Mr. Spalding. I think a large part of the race is diseased.

The Chairman. I am speaking of the healthfulness of the climate.

Mr. Spalding. The climate is a very salubrious one, and particularly good for young people and very old people. It is not a good climate for an active man, because it is too even and equable to be, perhaps, healthful for a vigorous man.

Senator Gray. Enervating?

Mr. Spalding. Enervating, yes.

The Chairman. You spoke of the whole population in a certain sense being diseased. That is not the result of any climatic condition?

Mr. Spalding. No. If I had the time and you had the leisure, I could tell you from my own experience with the natives how easy it was for them to drift into corrupt ways of life and government. They are naturally indolent and careless about health or property. Kalakaua, the last king, was a good-natured, indolent sort of man. He was a man of very fair education; but he was, of course, a thorough native, and his idea of morality was not very great. I had occasion to know him pretty well, because he owned a quarter interest in my plantation at one time. He undertook to furnish the native labor to do the work, which would have been a valuable consideration for the plantation. If that had been carried out it would have been quite consistent with business views to have furnished him the means of paying the assessments on the interest which he held. But within a very few months after he attempted to do this, I found it was utterly useless to depend on him. He had engaged people to do work in the fields. They would start out to do the work, then would stop and have a little talk over it, and then go fishing instead of going to work. The result was the first crop was less than a ton of sugar to the acre on land that I have harvested since 4 to 5 tons to the acre, by good cultivation. I was obliged to buy Kalakaua out. I held his notes, and the ex-Queen, his sister, who had some property, was the indorser on the notes, but I gave his notes back to him and took his interest, simply because there was no use in my carrying him, finding that he could not get the labor to help me carry on the plantation.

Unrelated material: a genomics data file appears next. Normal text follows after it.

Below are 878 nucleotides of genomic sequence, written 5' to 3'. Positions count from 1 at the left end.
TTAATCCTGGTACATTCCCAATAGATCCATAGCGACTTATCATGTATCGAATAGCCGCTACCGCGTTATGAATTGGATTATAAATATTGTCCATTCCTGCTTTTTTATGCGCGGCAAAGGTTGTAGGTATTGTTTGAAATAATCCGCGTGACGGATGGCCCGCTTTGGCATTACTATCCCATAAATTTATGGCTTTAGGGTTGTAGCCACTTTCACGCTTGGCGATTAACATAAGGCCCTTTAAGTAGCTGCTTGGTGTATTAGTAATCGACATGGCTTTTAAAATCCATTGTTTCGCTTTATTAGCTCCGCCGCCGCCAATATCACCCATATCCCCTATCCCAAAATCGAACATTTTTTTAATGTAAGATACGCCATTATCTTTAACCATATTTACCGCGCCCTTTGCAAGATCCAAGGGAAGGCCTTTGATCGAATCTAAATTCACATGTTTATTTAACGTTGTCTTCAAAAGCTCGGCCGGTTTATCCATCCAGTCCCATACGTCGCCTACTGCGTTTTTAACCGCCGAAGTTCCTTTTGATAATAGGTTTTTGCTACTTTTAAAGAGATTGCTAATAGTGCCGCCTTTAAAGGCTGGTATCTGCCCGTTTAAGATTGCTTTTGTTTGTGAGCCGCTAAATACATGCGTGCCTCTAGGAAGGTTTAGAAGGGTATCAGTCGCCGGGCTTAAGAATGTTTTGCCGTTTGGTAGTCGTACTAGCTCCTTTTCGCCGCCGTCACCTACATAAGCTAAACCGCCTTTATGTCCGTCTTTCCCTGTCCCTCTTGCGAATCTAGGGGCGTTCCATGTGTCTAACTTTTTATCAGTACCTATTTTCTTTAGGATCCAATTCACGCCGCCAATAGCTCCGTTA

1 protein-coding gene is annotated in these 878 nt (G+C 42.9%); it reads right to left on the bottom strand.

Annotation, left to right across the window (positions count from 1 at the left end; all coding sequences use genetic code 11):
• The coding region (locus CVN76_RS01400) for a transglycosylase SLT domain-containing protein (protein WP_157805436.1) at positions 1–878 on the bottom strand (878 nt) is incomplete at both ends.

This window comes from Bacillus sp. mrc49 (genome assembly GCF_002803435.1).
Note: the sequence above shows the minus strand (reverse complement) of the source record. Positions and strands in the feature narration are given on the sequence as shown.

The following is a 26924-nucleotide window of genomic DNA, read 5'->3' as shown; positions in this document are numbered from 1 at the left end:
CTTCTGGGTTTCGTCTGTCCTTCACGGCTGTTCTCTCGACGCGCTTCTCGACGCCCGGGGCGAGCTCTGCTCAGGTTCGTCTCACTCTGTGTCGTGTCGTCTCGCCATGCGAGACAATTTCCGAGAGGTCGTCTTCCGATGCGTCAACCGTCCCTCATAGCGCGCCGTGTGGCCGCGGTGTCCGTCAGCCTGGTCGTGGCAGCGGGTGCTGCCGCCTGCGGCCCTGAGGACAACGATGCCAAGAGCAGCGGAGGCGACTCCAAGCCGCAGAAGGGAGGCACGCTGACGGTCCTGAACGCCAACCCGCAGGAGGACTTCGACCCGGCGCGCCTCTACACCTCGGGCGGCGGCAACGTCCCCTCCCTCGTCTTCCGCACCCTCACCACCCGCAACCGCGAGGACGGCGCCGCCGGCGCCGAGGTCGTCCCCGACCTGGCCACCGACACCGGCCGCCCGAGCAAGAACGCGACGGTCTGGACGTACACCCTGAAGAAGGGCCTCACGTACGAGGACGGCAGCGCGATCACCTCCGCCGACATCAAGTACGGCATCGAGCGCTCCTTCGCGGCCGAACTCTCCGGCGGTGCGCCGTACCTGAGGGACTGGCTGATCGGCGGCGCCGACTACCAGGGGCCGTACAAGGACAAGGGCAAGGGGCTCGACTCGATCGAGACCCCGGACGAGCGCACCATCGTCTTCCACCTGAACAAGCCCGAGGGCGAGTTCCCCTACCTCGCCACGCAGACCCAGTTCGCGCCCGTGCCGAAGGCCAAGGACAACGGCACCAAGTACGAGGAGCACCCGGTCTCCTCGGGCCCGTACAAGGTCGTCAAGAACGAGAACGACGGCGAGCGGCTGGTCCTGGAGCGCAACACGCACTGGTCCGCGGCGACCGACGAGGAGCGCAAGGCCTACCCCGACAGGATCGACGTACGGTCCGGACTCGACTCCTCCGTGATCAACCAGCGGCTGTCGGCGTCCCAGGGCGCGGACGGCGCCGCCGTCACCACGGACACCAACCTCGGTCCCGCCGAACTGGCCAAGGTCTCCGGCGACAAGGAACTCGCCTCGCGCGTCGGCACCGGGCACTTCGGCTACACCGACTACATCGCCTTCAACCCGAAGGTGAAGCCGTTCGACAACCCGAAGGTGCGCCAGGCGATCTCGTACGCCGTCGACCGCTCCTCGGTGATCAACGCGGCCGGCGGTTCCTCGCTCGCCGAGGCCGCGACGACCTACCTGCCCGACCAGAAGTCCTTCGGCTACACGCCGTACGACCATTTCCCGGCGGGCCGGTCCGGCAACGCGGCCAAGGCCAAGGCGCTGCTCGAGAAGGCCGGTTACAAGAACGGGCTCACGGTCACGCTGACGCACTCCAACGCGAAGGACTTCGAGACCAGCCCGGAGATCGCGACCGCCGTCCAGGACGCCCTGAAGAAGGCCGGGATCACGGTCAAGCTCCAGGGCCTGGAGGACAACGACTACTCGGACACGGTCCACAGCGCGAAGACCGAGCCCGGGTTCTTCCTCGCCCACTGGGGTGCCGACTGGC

The Chairman. He was not a man of business capacity?

Mr. Spalding. No, none of them are. They attempt to do some things. The King used to go down to the plantation himself and ride around; but it was simply the lack of capacity on the part of the native to carry out any important business. That is why the whole country, so far as it is worth anything, has drifted into the hands of others.

The Chairman. You knew Kalakaua, I suppose, and his personal and political history at the time he was King?

Mr. Spalding. Yes.

The Chairman. And up to the revolution of 1887?

Mr. Spalding. Yes.

The Chairman. When that revolution was inaugurated, was it done by any particular organization for the purpose of annexing the islands to the United States?

Mr. Spalding. There was no particular talk of annexation at that time. But there was an organization gotten up for the purpose of forcing the King into a better form of government. He had rather undertaken to do the whole business himself—in this way: he had a minister of foreign affairs who was also ex-officio minister of the interior, ex-officio minister of finance, and ex-officio attorney-general.

The Chairman. Who was that?